We have all, at some point in our lives been attracted towards the mountains. While some drive off to the nearest hill station for a cosy stay, others opt for the strenuous alternative – a trek. Though both the experiences are quite different, they bring one closer to nature.
While hill stations are pretty safe due to infrastructure availability and habitation, the same cannot be held true for trekking as it explores the not-so-domesticated side of the mountains! Trekkers are therefore advised to follow these trekking safety tips to help them enhance their trekking experience.
1) Assess The Risks Involved
Trekking isn’t something that can be taken casually. One needs to do some homework before sauntering off in the wild. Start by collecting information about the trekking spot. Read up; make yourself familiar with basic information such the terrain, difficulty level and possible environmental hazards. Read about the experiences of trekkers who have been there and done that! Go through the various trekking health guides available on and off the internet. This will prep you up for your own trek.
2) Do Not Travel Alone
Trekking without company is not recommended. It is very easy to get lost on a forested hill because everything appears almost the same! The chances of accidents too are very high and hence one must always travel with a group of at least 4-5 people and an experienced guide like Small Steps Adventures.
3) Convey Your Whereabouts
Plan your trek well. Trace the route that you will be following, interact with the group leader in advance about the route in case you are travelling with a trekking group and share the itinerary with your family members or friends. This will be helpful in case of any emergencies while trekking. Though the network on mountains can be patchy, do carry your mobile phone and keep it with you at all times – you never know when and how it could come in handy!
4) Gear Up!
Another important aspect is preparing yourself before embarking on a trek. These include a list of things to be carried during trekking. A sturdy backpack and a good pair of shoes are going to be your best friends while you sweat it out on that gradient. Avoid wearing sandals or flip-flops on a trek as they do not have a good grip and may also cause joint pain later.
Carry plenty of food and at least 3 litres of drinking water along with Electral powder to make up for the salts that you lose while perspiring. A first aid kit consisting of Band-Aids, antiseptic cream, cotton and tape along with tablets for minor ailments like a headache, vomiting and fever is a basic necessity.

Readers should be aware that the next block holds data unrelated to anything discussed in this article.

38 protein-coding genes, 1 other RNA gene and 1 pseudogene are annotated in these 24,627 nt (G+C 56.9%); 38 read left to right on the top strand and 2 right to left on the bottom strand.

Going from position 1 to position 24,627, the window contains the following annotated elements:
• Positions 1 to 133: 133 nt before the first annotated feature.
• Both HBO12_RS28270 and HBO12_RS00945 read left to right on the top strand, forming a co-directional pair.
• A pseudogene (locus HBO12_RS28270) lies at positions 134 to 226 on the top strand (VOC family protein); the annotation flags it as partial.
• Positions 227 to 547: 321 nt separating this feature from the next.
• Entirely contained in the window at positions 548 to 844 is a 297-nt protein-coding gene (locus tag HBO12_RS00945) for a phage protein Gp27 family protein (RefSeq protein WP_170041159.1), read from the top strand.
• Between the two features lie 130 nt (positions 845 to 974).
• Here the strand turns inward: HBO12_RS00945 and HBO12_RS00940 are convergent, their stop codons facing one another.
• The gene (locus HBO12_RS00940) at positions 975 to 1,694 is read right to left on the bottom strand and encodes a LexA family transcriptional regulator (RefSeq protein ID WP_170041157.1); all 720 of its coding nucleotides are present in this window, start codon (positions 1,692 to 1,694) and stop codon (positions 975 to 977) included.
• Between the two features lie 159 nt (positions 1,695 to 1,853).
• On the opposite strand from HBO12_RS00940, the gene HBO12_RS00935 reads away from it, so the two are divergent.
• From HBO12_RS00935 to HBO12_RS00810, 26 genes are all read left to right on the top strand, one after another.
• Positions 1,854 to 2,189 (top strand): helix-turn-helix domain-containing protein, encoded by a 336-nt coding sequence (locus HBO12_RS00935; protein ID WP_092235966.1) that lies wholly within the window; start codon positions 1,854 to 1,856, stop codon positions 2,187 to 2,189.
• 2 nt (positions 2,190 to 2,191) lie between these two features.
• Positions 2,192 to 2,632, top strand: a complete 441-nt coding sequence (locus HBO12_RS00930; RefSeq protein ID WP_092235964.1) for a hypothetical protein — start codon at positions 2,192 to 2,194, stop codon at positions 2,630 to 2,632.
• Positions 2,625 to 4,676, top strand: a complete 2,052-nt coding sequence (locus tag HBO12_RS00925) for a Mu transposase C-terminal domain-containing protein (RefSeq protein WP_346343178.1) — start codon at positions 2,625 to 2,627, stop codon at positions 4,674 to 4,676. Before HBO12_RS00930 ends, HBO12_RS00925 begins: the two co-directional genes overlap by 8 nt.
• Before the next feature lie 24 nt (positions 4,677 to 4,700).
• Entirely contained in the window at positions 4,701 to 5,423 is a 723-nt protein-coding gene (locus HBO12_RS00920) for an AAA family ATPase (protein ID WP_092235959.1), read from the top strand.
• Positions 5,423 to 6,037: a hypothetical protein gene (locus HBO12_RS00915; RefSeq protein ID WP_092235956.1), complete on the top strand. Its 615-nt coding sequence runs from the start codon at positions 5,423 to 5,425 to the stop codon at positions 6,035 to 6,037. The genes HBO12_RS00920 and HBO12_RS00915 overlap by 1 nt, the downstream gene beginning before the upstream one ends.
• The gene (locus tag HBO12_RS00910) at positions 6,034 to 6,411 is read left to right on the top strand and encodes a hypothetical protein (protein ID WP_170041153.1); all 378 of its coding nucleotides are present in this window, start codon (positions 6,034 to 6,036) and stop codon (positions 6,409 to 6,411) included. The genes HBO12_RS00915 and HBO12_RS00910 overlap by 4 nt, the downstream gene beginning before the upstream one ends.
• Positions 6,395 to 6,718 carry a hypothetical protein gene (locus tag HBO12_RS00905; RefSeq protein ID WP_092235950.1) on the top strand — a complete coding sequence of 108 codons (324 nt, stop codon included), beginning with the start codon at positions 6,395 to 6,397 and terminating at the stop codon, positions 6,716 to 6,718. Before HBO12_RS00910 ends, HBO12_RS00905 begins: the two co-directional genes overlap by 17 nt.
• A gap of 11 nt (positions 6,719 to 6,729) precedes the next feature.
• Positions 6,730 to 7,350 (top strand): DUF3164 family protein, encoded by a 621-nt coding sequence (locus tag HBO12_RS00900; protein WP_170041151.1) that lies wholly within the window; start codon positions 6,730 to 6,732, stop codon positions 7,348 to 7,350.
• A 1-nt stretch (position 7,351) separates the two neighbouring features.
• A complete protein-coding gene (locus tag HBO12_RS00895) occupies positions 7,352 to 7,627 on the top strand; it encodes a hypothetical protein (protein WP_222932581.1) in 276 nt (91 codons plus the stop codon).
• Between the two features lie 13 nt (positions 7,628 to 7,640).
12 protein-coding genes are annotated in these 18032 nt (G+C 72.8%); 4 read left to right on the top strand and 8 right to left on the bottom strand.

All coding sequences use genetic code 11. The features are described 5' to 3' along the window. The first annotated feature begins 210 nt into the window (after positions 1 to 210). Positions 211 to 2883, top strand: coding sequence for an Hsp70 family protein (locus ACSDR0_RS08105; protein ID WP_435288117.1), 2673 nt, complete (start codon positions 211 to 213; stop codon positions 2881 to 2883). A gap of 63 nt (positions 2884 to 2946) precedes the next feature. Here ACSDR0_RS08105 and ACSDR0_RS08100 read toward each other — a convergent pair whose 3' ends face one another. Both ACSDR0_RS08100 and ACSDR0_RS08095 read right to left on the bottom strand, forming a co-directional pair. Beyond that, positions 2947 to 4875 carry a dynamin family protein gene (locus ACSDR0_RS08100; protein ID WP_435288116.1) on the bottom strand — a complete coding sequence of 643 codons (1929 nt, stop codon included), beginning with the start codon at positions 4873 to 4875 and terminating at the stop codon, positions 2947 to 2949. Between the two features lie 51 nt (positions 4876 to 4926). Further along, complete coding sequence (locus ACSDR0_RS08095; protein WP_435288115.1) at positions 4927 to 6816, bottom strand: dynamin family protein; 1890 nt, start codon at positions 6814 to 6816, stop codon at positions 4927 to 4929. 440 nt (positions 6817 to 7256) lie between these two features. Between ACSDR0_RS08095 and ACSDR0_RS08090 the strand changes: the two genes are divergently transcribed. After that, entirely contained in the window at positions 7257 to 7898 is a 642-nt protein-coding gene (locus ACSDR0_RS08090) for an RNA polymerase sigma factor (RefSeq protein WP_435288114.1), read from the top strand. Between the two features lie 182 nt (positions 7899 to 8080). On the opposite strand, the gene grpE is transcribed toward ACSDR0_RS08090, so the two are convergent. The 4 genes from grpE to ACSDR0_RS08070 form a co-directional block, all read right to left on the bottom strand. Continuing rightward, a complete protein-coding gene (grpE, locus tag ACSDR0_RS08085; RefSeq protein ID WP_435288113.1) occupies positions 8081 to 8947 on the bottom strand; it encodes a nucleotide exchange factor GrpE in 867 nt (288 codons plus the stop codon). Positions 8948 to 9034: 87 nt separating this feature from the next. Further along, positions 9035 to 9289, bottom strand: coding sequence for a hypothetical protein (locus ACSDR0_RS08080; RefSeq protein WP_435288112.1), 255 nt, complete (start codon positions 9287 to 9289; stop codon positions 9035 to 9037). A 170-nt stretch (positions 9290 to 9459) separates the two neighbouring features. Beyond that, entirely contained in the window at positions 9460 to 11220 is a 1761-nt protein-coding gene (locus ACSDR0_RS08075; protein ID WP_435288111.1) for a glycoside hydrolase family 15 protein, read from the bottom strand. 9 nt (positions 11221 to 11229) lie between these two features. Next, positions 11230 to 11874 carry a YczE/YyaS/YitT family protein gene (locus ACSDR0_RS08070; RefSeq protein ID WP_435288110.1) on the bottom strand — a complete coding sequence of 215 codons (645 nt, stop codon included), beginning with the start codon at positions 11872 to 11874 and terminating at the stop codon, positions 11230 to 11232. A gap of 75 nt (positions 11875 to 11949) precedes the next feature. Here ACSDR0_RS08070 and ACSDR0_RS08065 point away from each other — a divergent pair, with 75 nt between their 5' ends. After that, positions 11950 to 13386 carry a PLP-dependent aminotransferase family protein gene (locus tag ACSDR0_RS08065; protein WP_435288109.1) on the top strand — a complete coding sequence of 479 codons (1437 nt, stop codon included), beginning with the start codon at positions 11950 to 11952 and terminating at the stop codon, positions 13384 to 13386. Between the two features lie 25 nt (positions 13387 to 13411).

5) Follow the Trek Leader
The instruction can’t get any simpler than this! The whole point of travelling with an experienced guide is to stay on the route and do as advised. People at times tend to become explorers instead of adventurers and end up creating problems for themselves and the rest of the group. Trekking is one experience where the fun element goes up with that every extra rule you decide to follow!
6) Left or Right?
This is what you will be wondering about if you don’t follow the previous tip. Getting lost in an unfamiliar place is a common hazard both for the inexperienced trekker and the team leader. Sadly, it happens when people lack awareness while trekking.
Humorous as it may sound but bio-break is the biggest reason why people get lost! Since most people are new to each other in trekking groups, they tend to move deeper and deeper into the bushes to relieve themselves and lose the sense of direction quite easily as everything around them looks just the same! Inform the team leader before you take a break, they know the spots in a trail where people are likely to blunder.
7) No Selfies Please!
Okay, we all know this rule but we never follow it. Agreed that mountains are one the most picturesque locations offering a view to kill and they do kill (literally) because we are too callous regarding our own safety. Click pictures after ensuring that you are not in danger. Do not tip-toe at the edge of a cliff just because you want a particular element in the picture. Remember, there won’t be any display pictures to upload on social media websites if you stop existing!
Written by Varsha Mewada (facebook.com/varsha.mewada)